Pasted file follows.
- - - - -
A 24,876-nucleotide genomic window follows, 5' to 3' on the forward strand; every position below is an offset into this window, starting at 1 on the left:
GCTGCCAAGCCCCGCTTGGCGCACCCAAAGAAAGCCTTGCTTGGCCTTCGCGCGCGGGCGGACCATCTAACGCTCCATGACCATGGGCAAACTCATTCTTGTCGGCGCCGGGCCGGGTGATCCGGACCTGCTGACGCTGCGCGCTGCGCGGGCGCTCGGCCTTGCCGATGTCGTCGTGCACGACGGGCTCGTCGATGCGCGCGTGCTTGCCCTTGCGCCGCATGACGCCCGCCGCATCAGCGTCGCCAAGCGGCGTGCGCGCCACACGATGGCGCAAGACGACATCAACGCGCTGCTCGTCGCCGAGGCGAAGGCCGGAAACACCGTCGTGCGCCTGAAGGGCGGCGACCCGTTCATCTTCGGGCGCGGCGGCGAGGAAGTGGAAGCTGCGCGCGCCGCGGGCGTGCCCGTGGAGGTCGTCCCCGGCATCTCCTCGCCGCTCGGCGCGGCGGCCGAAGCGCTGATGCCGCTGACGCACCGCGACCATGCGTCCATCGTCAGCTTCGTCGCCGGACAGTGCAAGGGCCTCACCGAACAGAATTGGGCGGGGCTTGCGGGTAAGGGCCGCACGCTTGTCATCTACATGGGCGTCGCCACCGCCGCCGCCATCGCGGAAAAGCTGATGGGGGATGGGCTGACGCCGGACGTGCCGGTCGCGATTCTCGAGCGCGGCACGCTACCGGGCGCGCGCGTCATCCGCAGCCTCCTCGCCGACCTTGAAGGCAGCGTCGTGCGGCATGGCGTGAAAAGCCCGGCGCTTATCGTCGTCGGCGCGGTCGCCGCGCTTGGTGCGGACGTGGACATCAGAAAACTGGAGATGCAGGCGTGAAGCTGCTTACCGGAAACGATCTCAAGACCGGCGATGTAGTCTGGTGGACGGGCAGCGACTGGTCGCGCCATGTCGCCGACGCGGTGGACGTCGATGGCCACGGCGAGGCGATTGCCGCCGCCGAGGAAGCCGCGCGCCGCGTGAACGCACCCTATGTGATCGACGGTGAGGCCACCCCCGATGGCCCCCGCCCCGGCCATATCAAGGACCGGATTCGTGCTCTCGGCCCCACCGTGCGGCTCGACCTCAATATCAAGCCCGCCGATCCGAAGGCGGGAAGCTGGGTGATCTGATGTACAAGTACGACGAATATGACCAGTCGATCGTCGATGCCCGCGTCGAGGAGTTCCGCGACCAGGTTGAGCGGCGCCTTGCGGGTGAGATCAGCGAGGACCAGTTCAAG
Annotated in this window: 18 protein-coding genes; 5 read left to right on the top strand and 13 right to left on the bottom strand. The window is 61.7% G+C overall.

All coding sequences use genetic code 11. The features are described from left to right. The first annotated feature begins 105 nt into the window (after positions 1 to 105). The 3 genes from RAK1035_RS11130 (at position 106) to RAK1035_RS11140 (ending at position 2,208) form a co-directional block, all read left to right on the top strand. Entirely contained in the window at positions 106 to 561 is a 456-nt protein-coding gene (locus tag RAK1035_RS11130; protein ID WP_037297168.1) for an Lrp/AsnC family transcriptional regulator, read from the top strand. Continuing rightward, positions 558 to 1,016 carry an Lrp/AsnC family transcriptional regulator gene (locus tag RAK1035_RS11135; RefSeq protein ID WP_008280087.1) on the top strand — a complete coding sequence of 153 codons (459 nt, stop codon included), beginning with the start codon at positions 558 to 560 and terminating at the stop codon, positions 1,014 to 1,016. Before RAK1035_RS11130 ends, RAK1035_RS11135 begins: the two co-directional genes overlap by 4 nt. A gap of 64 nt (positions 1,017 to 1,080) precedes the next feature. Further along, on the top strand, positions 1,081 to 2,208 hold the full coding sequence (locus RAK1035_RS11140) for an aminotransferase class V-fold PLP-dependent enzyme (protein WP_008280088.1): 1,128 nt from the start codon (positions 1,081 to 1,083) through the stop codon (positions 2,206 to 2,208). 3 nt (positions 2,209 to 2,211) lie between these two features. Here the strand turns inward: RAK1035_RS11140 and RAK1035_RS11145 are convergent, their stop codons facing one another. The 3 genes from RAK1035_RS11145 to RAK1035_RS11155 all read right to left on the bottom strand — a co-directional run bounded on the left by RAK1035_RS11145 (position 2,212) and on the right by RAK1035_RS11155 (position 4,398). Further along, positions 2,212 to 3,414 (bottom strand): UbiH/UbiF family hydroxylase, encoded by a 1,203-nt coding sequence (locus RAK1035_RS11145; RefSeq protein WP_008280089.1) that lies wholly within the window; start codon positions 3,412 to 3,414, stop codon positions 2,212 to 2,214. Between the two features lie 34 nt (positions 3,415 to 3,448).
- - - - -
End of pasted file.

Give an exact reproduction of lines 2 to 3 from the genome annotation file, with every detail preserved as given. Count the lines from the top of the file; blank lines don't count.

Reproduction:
GCTGCCAAGCCCCGCTTGGCGCACCCAAAGAAAGCCTTGCTTGGCCTTCGCGCGCGGGCGGACCATCTAACGCTCCATGACCATGGGCAAACTCATTCTTGTCGGCGCCGGGCCGGGTGATCCGGACCTGCTGACGCTGCGCGCTGCGCGGGCGCTCGGCCTTGCCGATGTCGTCGTGCACGACGGGCTCGTCGATGCGCGCGTGCTTGCCCTTGCGCCGCATGACGCCCGCCGCATCAGCGTCGCCAAGCGGCGTGCGCGCCACACGATGGCGCAAGACGACATCAACGCGCTGCTCGTCGCCGAGGCGAAGGCCGGAAACACCGTCGTGCGCCTGAAGGGCGGCGACCCGTTCATCTTCGGGCGCGGCGGCGAGGAAGTGGAAGCTGCGCGCGCCGCGGGCGTGCCCGTGGAGGTCGTCCCCGGCATCTCCTCGCCGCTCGGCGCGGCGGCCGAAGCGCTGATGCCGCTGACGCACCGCGACCATGCGTCCATCGTCAGCTTCGTCGCCGGACAGTGCAAGGGCCTCACCGAACAGAATTGGGCGGGGCTTGCGGGTAAGGGCCGCACGCTTGTCATCTACATGGGCGTCGCCACCGCCGCCGCCATCGCGGAAAAGCTGATGGGGGATGGGCTGACGCCGGACGTGCCGGTCGCGATTCTCGAGCGCGGCACGCTACCGGGCGCGCGCGTCATCCGCAGCCTCCTCGCCGACCTTGAAGGCAGCGTCGTGCGGCATGGCGTGAAAAGCCCGGCGCTTATCGTCGTCGGCGCGGTCGCCGCGCTTGGTGCGGACGTGGACATCAGAAAACTGGAGATGCAGGCGTGAAGCTGCTTACCGGAAACGATCTCAAGACCGGCGATGTAGTCTGGTGGACGGGCAGCGACTGGTCGCGCCATGTCGCCGACGCGGTGGACGTCGATGGCCACGGCGAGGCGATTGCCGCCGCCGAGGAAGCCGCGCGCCGCGTGAACGCACCCTATGTGATCGACGGTGAGGCCACCCCCGATGGCCCCCGCCCCGGCCATATCAAGGACCGGATTCGTGCTCTCGGCCCCACCGTGCGGCTCGACCTCAATATCAAGCCCGCCGATCCGAAGGCGGGAAGCTGGGTGATCTGATGTACAAGTACGACGAATATGACCAGTCGATCGTCGATGCCCGCGTCGAGGAGTTCCGCGACCAGGTTGAGCGGCGCCTTGCGGGTGAGATCAGCGAGGACCAGTTCAAG
Annotated in this window: 18 protein-coding genes; 5 read left to right on the top strand and 13 right to left on the bottom strand. The window is 61.7% G+C overall.